PLR 9745019 involved the use of private split dollar and an irrevocable life insurance trust (“ILIT”). Under the arrangement the taxpayers entered into a split dollar arrangement with the trustee of their ILIT. Under agreement, the taxpayers would pay the premiums and had a “restricted” security interest in the policy cash value and death benefit equal to the greater of cumulative premiums and death benefit. The Service ruled that no part of the death proceeds would be included in the taxable estate of the taxpayers.

The Service has also ruled favorably for taxpayers regarding the use of restricted collateral assignment split dollar arrangements in several other private letter rulings – PLR 9651017, PLR 9651017, PLR 9651030, and PLR 9709027.  The reasonable conclusion must be that the Service understands and respects the use of restricted collateral assignment split dollar as having a legitimate business and tax purpose. The valuation question is a non-tax question. In the proposed case, the valuation is supported by a third party valuation based upon accepted financial methods, mortality considerations, and comparable sales.

IRS Notice 2001-10 and IRS Notice 2002-8 (revoking IRS Notice 1001-10) radically changed split dollar life insurance. New treasury regulations were added. Treas. Reg. 1.61-22. Split dollar arrangements after September 17, 2003 must qualify for tax treatment under the economic benefit regime or the loan regime. Under the loan regime, the policy owner is considered the owner and the non-owner (premium payor) is considered the lender. The below market rate rules of IRC Sec 7872 are considered. If the split dollar loan is considered as a below market loan, then interest will be imputed at the applicable federal rate (AFR) with the owner and the non-owner of the policy considered to transfer imputed amounts to each other.

The restricted collateral assignment non-equity split dollar arrangement is taxed under the economic benefit tax regime.

If the split dollar arrangement is not treated as a loan, the contract's owner is treated as providing economic benefits to the non-owner. Economic benefit treatment will generally occur in an endorsement arrangement and also in a collateral assignment arrangement where the only economic benefit interest to the employee is a death benefit. The proposed plan qualifies for tax treatment using the economic benefit doctrine of taxation.

Under the new regulations, the employee is taxed on the value of the economic benefit he receives from the employer's participation in the split dollar arrangement. The IRS revoked the P.S. 58 Table rates and introduced Table 2001. If the insurer publishes standard rates that are lower than the Table 2001 rates, the taxpayer may use the lower rate. Only the standard rates of the insurer may be used.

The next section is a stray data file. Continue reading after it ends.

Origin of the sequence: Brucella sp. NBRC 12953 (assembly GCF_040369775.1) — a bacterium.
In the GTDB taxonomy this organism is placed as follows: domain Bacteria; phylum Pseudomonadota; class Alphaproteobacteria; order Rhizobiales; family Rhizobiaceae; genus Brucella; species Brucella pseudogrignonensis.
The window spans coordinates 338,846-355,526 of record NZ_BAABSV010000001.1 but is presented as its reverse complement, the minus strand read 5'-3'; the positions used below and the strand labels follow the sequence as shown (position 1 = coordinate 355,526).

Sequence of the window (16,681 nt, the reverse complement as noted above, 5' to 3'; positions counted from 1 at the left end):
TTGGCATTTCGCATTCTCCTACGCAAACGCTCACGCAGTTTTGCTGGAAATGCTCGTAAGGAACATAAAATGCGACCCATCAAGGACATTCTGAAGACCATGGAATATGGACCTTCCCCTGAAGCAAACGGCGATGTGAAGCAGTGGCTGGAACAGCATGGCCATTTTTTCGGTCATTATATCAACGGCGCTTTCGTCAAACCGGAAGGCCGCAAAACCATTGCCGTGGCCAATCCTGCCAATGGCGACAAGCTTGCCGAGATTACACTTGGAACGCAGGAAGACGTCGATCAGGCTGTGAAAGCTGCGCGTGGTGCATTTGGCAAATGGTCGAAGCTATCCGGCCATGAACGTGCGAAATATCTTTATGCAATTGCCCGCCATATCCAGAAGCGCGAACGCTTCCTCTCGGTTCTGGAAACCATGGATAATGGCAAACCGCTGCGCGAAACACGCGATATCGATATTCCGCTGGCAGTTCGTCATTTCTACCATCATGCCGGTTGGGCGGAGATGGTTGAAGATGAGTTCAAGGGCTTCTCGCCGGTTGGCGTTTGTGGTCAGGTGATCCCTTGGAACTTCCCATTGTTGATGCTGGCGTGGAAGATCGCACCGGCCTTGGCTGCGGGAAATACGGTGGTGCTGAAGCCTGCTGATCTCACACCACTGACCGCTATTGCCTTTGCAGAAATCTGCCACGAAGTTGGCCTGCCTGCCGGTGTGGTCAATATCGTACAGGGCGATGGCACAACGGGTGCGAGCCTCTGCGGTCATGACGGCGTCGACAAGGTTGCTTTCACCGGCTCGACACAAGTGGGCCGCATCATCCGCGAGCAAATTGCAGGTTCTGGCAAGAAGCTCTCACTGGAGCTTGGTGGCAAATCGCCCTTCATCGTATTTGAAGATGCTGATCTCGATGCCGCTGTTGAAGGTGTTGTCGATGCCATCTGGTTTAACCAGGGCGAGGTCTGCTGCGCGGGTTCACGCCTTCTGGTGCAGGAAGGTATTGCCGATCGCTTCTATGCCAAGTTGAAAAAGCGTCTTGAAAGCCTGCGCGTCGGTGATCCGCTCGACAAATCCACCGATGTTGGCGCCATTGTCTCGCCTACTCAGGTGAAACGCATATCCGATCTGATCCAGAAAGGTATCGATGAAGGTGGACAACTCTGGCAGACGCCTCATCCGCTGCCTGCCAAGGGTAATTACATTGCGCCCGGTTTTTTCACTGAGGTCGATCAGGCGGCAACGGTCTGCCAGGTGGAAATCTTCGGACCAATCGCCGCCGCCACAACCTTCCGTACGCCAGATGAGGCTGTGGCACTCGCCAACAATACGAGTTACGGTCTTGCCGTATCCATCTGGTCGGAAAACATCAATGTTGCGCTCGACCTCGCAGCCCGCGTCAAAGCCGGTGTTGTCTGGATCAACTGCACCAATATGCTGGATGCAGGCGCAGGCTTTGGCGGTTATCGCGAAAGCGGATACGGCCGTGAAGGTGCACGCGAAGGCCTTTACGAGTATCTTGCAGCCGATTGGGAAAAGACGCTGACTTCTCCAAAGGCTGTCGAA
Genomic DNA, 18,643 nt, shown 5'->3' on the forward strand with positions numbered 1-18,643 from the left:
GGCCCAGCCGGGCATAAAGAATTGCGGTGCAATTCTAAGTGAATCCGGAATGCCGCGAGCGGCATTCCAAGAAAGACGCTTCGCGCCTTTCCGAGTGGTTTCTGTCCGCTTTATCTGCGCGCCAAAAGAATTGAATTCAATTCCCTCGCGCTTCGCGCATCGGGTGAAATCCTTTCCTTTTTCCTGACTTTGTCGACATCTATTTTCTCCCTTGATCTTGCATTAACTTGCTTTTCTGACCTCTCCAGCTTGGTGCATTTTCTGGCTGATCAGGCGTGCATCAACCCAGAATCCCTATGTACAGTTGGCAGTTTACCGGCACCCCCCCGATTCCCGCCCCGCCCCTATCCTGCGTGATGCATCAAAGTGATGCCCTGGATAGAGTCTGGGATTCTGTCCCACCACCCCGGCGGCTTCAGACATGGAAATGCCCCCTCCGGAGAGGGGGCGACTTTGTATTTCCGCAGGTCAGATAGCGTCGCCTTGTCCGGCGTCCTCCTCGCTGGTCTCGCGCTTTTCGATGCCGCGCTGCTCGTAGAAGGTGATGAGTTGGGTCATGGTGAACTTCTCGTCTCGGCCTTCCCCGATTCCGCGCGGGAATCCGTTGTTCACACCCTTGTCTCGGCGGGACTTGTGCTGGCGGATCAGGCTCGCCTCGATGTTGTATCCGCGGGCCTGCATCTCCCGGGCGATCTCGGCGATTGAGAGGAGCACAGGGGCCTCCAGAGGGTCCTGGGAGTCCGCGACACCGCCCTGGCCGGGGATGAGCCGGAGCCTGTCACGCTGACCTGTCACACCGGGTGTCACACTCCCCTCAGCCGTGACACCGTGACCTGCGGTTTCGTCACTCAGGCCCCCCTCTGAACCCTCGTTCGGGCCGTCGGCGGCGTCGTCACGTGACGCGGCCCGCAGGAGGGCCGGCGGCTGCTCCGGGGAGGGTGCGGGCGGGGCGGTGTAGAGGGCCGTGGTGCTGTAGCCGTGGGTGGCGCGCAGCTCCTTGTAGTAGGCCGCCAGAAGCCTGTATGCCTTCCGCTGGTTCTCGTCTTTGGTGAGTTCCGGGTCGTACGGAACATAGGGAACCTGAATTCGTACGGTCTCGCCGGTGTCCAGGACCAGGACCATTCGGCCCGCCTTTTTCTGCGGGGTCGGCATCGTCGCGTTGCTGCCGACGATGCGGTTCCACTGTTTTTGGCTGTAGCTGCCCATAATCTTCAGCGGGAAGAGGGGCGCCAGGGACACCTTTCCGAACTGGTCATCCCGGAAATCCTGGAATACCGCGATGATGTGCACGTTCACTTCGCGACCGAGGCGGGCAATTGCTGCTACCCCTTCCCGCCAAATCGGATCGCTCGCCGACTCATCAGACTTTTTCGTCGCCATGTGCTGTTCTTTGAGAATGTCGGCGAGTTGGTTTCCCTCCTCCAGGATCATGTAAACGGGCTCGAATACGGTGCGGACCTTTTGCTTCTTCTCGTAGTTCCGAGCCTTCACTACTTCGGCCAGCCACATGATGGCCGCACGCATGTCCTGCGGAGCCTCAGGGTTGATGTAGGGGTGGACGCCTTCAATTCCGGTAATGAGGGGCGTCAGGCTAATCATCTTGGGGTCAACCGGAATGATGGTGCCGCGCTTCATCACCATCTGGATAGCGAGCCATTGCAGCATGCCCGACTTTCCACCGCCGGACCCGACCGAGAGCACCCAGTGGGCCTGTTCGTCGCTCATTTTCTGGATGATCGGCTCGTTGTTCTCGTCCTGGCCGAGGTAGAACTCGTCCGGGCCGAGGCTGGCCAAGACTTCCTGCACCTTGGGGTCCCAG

1. Strategy Examples

Example 1

Patriarch, age 80, has existing investment assets of $40 million and a net worth of $75 million. ILIT #1 is the applicant, owner and beneficiary of a policy issued by Acme Life, a New York -based life insurer. The policy will insure Patriarch’s son and daughter-in-law who are both age 50.The policy funding strategy calls for single premium of $35 million. The policy has an initial death benefit of $55 million.

The Patriarch and the trustee of ILIT #1 enter into a restricted collateral assignment split dollar arrangement. In the beginning of Year 2, the Patriarch approaches the trustee of ILIT#1 with the idea of selling its interest in the split dollar arrangement.

The valuation study reflects a 90 percent discount from the amount of cumulative premiums paid by the Patriarch into the policy - $35 million. The discounted value of the Patriarch's interest is $3.5million ($20 million minus 90 percent discount).  The Patriarch creates a second ILIT, ILIT #2 to purchase the split dollar receivable.  ILIT #2 utilizes trust corpus to purchase the Patriarch's split dollar receivable for $3.5 million.

Example 2- GRAT Substitute

Same facts as Example 1. In this example, the split dollar arrangement is used as a GRAT to transfer property outside of the taxable estate with a maximum amount of gift tax leverage.

Patriarch owns a valuable collection of fine art that he would like to transfer to his heirs without estate taxation. The collection is valued at $10 million.

ILIT #1 is the applicant, owner and beneficiary of a policy issued by Acme Life, a New York -based life insurer. The trustee will use premium financing for the policy to finance a $10 million single premium.  The policy insures Patriarch’s son Junior and his wife.

The Patriarch provides a personal guarantee for the loan as well as additional collateral. The policy has an enhanced cash value rider in order to minimize the collateral requirements.

The Patriarch and the trustee of ILIT #1 enter into a restricted collateral assignment split dollar arrangement. In the beginning of Year 2, the Patriarch approaches the trustee of ILIT#1 with the idea of selling its interest in the split dollar arrangement.  The Patriarch sells the “split dollar receivable”, i.e. the right to recover the greater of the policy cash value or cumulative premiums at the death of the insured, at a price determined by a third party valuation firm. The price is $500,000.

In the beginning of Year 4, the trustee cancels the policy and receives the cash surrender. The cash surrender value of the policy exceeds the initial premium. The Patriarch is personally obligated to repay the Bank and borrows $10 million from the trustee on an arms-length basis and repays the Bank.